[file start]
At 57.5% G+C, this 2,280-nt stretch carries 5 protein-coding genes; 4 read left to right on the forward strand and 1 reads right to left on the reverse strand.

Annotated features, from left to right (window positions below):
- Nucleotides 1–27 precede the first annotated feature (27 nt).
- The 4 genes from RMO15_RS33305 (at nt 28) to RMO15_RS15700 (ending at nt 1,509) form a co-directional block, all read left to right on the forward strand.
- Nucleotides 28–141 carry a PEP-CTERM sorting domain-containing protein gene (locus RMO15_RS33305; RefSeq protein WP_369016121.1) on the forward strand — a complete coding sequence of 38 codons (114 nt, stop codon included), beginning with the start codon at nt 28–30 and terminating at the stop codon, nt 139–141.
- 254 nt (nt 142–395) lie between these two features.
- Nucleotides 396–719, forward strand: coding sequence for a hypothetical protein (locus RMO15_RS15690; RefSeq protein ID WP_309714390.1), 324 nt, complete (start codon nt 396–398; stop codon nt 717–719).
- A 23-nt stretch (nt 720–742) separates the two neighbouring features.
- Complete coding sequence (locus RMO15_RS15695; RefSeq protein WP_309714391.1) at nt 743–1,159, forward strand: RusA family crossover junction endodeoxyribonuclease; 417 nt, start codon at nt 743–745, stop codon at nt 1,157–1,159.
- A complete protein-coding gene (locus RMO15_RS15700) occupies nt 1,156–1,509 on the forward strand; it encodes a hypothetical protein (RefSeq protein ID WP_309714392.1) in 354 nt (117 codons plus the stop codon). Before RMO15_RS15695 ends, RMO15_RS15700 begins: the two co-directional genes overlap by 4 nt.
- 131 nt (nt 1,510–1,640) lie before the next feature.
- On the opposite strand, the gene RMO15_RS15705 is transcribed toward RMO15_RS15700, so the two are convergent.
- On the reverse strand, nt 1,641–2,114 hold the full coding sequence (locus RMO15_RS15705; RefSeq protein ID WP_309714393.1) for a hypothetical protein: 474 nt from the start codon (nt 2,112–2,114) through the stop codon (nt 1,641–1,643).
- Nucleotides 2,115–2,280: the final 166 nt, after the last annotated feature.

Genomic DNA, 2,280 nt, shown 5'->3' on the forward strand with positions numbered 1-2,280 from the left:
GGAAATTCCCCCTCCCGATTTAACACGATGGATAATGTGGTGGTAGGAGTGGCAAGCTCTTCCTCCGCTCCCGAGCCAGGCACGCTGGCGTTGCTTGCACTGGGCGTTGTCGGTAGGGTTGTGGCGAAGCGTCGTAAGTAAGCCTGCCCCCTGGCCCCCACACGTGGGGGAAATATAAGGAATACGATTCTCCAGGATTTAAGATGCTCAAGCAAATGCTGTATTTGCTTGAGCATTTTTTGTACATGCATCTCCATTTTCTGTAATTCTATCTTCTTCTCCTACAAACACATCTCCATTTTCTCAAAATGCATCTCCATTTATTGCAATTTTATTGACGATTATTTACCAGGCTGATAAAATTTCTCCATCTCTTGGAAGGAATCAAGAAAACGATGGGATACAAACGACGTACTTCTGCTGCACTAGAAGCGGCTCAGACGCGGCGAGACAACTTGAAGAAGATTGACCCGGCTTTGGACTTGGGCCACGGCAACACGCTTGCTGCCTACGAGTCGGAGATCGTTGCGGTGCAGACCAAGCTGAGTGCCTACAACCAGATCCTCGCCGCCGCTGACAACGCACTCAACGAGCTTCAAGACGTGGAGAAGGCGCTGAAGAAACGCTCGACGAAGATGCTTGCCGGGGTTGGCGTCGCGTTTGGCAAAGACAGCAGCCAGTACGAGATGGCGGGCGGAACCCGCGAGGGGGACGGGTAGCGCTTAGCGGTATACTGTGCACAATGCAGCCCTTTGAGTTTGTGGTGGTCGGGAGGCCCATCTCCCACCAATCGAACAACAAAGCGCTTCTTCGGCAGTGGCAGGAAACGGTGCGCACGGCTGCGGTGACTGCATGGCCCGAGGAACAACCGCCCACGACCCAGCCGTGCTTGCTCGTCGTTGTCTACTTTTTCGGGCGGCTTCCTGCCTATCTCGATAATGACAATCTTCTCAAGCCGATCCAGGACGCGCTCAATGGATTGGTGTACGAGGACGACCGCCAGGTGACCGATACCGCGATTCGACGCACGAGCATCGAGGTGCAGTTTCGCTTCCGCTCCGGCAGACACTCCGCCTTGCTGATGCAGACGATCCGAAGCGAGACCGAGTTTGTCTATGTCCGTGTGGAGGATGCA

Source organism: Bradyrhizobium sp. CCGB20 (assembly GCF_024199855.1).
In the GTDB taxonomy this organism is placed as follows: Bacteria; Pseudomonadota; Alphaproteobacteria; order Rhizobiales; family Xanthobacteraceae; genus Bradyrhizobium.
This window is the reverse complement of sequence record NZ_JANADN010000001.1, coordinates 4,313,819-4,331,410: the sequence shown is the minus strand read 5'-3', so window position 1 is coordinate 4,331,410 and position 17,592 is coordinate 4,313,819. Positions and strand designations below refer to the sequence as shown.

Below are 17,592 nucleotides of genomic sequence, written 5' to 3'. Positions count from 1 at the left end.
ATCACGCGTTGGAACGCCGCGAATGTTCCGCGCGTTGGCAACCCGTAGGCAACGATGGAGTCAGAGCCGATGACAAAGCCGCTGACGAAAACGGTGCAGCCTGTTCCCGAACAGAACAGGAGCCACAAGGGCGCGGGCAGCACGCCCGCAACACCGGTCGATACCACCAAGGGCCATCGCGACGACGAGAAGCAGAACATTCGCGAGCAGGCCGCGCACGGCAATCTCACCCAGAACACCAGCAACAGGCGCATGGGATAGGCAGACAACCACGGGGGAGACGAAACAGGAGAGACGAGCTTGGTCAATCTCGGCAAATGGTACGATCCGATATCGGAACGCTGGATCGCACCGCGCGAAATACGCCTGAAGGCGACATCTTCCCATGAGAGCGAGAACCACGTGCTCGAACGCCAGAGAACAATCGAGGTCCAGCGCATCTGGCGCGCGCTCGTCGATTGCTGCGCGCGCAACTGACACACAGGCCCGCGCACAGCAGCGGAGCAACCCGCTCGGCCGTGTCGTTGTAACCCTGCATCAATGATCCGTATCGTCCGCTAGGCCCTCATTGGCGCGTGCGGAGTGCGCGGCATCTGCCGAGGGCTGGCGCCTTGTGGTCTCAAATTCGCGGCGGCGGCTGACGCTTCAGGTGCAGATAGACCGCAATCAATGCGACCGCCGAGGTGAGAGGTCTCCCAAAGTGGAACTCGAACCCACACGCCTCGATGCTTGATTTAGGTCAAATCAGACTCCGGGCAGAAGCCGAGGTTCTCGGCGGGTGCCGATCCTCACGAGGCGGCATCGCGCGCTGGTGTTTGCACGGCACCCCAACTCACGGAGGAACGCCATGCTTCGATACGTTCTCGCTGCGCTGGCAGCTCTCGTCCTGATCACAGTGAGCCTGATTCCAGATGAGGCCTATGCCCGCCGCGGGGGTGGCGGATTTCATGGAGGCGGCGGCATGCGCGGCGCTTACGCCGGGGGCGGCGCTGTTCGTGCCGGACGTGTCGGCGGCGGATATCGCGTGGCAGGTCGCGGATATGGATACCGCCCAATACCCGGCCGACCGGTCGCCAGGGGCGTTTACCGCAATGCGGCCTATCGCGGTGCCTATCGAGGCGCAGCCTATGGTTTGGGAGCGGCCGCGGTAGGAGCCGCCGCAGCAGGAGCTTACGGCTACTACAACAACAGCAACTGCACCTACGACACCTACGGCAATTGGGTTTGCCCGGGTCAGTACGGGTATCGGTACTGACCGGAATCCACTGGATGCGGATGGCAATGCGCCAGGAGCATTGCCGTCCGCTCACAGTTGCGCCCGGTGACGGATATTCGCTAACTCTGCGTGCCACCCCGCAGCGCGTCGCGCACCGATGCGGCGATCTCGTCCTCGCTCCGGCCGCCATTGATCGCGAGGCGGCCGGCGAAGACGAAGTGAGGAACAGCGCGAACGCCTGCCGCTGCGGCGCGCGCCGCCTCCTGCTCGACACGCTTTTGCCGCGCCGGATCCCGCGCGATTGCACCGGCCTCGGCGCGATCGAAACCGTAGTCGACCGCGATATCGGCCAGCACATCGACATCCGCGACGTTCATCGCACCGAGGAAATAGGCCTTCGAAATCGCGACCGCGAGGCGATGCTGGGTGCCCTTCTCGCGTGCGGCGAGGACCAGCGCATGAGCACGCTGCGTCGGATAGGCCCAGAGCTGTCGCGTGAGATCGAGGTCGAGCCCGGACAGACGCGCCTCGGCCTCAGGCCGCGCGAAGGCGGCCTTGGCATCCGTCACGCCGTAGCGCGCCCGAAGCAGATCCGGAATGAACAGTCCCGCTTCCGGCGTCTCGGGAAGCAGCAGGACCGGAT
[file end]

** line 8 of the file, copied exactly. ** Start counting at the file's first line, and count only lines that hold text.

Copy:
- A 23-nt stretch (nt 720–742) separates the two neighbouring features.